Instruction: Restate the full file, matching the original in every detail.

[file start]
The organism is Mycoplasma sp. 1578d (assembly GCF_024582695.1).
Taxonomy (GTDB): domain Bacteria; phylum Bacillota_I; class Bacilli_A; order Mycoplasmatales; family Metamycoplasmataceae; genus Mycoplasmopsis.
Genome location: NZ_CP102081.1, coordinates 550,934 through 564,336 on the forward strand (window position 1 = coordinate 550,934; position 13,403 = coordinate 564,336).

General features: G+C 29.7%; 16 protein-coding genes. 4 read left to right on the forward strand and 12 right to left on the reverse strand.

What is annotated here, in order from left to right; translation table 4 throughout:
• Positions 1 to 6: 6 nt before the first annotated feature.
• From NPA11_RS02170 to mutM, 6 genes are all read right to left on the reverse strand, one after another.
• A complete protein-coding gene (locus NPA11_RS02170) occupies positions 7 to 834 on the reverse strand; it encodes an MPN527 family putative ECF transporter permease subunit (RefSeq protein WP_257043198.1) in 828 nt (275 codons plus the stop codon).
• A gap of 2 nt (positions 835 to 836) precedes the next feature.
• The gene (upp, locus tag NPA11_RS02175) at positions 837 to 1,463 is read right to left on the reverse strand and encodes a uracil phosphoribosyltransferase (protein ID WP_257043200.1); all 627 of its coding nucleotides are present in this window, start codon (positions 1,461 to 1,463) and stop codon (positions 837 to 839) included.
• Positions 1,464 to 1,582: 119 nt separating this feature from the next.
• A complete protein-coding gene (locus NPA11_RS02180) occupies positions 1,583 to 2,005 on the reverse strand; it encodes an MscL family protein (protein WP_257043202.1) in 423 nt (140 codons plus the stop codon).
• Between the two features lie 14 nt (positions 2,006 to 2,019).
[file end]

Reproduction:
The organism is Mycoplasma sp. 1578d (assembly GCF_024582695.1).
Taxonomy (GTDB): domain Bacteria; phylum Bacillota_I; class Bacilli_A; order Mycoplasmatales; family Metamycoplasmataceae; genus Mycoplasmopsis.
Genome location: NZ_CP102081.1, coordinates 550,934 through 564,336 on the forward strand (window position 1 = coordinate 550,934; position 13,403 = coordinate 564,336).

General features: G+C 29.7%; 16 protein-coding genes. 4 read left to right on the forward strand and 12 right to left on the reverse strand.

What is annotated here, in order from left to right; translation table 4 throughout:
• Positions 1 to 6: 6 nt before the first annotated feature.
• From NPA11_RS02170 to mutM, 6 genes are all read right to left on the reverse strand, one after another.
• A complete protein-coding gene (locus NPA11_RS02170) occupies positions 7 to 834 on the reverse strand; it encodes an MPN527 family putative ECF transporter permease subunit (RefSeq protein WP_257043198.1) in 828 nt (275 codons plus the stop codon).
• A gap of 2 nt (positions 835 to 836) precedes the next feature.
• The gene (upp, locus tag NPA11_RS02175) at positions 837 to 1,463 is read right to left on the reverse strand and encodes a uracil phosphoribosyltransferase (protein ID WP_257043200.1); all 627 of its coding nucleotides are present in this window, start codon (positions 1,461 to 1,463) and stop codon (positions 837 to 839) included.
• Positions 1,464 to 1,582: 119 nt separating this feature from the next.
• A complete protein-coding gene (locus NPA11_RS02180) occupies positions 1,583 to 2,005 on the reverse strand; it encodes an MscL family protein (protein WP_257043202.1) in 423 nt (140 codons plus the stop codon).
• Between the two features lie 14 nt (positions 2,006 to 2,019).